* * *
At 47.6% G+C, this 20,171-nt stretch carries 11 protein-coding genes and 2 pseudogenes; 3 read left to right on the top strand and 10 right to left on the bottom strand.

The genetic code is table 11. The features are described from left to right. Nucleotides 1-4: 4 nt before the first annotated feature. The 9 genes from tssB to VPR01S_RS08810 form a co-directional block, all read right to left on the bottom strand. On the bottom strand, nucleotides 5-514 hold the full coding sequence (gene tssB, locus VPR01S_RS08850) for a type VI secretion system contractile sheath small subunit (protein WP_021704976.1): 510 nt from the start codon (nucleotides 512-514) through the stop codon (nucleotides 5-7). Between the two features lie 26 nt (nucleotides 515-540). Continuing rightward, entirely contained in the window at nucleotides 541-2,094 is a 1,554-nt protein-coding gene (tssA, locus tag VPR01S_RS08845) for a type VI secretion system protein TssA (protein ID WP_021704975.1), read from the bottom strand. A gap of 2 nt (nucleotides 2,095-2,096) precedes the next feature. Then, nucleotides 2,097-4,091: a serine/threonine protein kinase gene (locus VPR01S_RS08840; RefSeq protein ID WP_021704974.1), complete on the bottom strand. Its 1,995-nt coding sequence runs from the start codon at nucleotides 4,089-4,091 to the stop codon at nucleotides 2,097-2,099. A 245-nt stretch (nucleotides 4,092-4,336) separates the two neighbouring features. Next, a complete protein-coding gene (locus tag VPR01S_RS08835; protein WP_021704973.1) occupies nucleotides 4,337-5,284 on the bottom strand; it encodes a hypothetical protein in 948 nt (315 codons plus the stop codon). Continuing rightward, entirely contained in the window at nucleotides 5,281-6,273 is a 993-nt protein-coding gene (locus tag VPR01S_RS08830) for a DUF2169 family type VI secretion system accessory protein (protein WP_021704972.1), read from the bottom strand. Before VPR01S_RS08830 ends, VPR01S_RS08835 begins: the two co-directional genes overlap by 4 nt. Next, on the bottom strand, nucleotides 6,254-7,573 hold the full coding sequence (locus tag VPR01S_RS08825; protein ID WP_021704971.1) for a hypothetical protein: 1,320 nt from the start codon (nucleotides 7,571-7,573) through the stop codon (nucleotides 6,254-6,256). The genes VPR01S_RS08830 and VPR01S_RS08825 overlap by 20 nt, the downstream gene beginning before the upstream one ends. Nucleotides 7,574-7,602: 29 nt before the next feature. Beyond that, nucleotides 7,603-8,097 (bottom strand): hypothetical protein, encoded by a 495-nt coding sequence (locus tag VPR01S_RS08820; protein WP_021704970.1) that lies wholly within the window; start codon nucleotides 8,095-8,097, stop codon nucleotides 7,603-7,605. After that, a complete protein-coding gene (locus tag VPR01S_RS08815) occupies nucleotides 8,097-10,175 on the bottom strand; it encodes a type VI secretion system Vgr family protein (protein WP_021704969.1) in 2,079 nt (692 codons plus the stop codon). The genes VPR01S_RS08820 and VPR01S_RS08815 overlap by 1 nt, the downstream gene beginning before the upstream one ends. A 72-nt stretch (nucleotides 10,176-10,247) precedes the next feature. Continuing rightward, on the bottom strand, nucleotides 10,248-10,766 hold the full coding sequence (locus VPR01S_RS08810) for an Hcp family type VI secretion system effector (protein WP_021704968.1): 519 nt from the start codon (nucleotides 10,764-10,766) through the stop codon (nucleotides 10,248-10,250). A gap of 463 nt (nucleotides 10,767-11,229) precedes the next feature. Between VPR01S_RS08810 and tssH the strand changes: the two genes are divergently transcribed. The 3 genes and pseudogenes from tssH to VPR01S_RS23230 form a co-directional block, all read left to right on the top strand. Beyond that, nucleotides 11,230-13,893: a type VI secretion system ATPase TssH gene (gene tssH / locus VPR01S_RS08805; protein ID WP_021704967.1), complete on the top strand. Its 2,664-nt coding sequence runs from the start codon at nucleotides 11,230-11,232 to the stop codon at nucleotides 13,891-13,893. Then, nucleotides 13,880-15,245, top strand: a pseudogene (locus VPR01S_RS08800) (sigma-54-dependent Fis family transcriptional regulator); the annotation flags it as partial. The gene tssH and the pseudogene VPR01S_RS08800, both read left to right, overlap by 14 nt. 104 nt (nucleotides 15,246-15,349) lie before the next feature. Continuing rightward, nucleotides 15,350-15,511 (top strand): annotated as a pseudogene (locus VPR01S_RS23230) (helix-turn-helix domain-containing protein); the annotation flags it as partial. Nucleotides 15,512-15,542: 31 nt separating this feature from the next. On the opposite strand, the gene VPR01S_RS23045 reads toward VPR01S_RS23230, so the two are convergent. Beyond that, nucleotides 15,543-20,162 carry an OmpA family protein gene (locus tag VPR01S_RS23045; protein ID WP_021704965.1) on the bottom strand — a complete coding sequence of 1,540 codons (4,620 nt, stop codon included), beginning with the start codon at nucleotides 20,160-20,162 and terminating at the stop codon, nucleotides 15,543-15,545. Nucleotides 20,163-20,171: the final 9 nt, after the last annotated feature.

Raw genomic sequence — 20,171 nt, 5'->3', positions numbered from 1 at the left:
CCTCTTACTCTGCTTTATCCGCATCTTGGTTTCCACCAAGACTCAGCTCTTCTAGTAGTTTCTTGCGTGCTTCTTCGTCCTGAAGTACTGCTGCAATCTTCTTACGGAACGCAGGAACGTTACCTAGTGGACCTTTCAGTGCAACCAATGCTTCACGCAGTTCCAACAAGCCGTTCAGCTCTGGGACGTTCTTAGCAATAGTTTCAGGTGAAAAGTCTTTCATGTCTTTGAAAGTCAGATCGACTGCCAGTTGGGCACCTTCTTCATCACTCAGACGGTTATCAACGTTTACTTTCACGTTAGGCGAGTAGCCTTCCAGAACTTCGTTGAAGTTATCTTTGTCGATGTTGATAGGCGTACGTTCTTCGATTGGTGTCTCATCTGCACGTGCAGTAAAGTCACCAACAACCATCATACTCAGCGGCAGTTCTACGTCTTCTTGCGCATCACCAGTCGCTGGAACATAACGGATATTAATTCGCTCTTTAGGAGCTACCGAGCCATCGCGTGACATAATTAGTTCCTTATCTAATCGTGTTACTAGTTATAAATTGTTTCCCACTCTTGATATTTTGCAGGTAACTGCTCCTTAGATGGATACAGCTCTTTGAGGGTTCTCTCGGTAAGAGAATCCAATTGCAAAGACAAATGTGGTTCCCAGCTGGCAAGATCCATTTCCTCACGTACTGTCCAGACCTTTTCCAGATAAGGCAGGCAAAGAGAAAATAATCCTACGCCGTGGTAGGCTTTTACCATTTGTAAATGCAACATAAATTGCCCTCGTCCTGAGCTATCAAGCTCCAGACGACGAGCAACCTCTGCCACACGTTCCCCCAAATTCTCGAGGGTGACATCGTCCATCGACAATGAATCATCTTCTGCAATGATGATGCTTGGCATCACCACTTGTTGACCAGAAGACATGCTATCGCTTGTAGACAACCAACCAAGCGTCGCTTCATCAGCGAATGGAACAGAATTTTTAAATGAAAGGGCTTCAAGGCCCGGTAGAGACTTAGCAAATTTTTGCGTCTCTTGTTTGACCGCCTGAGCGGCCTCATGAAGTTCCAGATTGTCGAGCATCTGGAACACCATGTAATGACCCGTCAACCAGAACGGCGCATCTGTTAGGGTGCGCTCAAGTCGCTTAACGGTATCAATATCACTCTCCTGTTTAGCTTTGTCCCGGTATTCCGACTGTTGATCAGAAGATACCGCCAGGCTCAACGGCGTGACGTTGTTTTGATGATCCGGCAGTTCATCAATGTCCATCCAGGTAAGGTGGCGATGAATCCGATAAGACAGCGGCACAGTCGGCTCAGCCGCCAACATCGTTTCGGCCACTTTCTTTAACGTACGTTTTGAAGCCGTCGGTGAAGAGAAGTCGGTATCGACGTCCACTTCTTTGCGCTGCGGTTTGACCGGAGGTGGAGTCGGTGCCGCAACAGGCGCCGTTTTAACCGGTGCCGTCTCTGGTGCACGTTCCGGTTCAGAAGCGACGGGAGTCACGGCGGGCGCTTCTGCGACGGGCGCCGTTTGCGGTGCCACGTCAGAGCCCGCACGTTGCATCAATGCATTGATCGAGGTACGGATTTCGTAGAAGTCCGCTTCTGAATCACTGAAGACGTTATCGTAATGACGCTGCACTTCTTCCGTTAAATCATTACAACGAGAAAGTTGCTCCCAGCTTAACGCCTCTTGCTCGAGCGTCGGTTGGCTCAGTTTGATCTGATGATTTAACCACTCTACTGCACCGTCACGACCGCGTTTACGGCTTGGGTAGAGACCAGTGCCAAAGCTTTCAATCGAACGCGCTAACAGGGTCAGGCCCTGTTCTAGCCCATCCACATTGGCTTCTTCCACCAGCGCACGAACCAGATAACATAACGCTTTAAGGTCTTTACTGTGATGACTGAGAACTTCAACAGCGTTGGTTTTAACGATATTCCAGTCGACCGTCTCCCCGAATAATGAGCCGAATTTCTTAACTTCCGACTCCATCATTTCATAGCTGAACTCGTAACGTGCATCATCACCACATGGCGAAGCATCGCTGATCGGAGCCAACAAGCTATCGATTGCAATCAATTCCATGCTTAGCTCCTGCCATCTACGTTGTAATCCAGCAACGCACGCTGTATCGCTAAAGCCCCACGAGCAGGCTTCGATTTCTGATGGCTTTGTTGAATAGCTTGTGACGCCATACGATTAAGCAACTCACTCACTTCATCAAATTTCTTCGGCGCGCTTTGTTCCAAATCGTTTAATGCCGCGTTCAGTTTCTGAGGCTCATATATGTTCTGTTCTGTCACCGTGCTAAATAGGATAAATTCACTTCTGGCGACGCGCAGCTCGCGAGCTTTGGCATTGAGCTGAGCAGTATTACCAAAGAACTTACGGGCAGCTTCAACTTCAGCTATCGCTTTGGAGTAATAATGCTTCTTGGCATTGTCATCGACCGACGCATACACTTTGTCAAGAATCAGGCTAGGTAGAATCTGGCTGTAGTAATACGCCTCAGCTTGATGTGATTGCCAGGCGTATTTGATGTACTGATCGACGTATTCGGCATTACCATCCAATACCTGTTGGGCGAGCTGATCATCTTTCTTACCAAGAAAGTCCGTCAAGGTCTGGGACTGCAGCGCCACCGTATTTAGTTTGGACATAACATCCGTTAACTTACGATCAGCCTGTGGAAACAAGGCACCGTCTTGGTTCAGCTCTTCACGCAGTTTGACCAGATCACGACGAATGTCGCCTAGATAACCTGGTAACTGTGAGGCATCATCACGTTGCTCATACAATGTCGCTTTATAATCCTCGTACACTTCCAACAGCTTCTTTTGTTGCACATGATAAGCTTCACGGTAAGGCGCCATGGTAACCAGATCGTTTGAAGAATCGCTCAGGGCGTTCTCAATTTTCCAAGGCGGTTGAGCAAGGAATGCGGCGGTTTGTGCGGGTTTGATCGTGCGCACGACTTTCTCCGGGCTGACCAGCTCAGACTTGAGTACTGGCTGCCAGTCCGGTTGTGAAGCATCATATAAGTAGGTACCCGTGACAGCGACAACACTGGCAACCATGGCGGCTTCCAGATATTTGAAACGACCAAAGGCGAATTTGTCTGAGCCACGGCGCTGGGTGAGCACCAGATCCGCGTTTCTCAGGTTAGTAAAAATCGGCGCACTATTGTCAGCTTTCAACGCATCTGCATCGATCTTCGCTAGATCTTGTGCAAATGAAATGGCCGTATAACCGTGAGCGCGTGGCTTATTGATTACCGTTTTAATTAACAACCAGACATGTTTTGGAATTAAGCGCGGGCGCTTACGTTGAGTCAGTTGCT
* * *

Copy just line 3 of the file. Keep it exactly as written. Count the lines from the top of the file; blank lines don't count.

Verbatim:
Raw genomic sequence — 20,171 nt, 5'->3', positions numbered from 1 at the left: